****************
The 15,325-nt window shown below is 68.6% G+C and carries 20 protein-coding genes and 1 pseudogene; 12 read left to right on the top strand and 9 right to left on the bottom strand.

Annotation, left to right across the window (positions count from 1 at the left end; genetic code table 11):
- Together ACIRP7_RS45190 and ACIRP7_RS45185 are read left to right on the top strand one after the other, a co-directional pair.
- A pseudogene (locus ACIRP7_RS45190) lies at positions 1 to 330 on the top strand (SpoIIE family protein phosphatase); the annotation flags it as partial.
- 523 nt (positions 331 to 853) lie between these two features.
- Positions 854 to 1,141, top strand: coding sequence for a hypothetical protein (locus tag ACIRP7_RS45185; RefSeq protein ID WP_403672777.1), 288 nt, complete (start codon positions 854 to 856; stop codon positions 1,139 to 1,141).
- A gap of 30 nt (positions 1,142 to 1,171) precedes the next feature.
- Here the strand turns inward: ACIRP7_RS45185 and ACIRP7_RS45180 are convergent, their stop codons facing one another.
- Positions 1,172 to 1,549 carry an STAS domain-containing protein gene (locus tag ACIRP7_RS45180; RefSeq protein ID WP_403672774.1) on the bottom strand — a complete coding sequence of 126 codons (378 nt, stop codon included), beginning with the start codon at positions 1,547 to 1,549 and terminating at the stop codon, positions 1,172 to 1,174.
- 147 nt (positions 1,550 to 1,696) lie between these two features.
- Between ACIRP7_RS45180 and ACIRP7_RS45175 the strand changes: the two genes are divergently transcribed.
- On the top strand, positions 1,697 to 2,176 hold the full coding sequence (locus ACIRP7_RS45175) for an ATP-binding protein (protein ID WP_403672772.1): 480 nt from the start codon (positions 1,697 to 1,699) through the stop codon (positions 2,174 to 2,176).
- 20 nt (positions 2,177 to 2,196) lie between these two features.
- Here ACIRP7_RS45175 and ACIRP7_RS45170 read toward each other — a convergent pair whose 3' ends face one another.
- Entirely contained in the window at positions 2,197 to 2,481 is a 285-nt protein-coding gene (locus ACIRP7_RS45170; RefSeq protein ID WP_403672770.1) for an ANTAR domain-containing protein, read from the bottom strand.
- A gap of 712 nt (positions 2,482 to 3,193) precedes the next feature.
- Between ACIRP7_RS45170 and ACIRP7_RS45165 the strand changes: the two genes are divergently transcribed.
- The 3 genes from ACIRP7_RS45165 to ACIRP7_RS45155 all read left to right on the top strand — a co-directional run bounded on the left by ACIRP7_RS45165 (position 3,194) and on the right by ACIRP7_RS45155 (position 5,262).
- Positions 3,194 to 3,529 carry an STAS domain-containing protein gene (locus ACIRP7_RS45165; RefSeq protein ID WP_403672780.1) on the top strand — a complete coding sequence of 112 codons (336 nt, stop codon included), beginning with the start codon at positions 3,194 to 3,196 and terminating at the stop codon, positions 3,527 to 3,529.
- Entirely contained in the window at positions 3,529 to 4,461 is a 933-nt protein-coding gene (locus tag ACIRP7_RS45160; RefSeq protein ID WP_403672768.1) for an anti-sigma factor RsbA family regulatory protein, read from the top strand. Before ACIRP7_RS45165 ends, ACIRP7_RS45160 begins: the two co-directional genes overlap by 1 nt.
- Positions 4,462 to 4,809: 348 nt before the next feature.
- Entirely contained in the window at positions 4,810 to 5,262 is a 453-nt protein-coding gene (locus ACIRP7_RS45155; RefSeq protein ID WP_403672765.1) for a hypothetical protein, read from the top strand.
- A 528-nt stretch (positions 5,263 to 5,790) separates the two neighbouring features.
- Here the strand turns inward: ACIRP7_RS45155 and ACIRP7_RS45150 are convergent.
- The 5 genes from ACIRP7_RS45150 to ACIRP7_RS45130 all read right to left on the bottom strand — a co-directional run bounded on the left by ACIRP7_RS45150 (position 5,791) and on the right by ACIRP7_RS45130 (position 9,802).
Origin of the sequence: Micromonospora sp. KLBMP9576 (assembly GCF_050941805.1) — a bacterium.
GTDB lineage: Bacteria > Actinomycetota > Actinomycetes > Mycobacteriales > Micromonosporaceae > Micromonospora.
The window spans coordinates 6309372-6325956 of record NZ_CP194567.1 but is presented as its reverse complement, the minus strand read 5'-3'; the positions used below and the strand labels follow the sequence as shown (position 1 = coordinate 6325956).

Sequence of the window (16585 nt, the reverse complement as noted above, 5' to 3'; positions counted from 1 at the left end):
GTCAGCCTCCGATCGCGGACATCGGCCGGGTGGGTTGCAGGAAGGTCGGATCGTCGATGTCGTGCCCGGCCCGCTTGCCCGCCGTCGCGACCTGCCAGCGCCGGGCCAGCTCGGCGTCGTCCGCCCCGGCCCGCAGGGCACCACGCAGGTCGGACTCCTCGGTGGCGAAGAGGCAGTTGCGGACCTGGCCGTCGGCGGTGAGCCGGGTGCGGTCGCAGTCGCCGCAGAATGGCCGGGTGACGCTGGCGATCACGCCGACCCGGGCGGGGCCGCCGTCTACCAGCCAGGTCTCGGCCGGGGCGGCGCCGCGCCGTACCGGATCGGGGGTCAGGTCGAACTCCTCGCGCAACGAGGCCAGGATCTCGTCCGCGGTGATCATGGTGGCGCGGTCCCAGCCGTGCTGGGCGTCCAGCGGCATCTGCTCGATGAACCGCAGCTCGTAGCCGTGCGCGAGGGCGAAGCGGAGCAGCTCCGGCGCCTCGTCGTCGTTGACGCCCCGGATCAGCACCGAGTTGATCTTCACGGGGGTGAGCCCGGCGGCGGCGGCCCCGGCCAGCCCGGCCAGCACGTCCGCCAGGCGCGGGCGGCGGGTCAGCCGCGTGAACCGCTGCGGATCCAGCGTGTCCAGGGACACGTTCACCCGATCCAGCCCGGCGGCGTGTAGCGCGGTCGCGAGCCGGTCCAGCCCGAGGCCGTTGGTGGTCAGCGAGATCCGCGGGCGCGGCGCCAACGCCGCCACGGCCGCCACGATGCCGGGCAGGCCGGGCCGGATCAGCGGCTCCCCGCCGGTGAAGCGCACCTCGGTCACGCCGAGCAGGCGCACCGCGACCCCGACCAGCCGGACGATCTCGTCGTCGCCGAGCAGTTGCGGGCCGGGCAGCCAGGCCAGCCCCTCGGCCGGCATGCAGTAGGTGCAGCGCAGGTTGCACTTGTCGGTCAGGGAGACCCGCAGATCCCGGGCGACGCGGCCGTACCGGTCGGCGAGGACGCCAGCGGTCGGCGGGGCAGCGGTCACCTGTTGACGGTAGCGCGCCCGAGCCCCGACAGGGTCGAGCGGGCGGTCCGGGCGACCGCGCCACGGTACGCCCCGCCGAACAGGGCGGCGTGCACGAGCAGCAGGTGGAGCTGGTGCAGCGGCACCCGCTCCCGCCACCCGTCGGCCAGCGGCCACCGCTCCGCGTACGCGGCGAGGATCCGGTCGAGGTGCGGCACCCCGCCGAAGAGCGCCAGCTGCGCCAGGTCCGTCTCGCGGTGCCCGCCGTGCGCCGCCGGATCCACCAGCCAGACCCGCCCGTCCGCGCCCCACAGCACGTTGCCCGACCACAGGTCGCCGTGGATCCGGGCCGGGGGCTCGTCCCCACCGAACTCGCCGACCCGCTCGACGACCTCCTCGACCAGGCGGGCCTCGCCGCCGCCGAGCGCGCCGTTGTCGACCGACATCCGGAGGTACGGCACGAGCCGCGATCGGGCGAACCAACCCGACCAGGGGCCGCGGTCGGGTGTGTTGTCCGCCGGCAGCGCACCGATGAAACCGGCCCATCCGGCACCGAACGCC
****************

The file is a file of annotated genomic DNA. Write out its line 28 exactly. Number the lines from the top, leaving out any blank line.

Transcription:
The window spans coordinates 6309372-6325956 of record NZ_CP194567.1 but is presented as its reverse complement, the minus strand read 5'-3'; the positions used below and the strand labels follow the sequence as shown (position 1 = coordinate 6325956).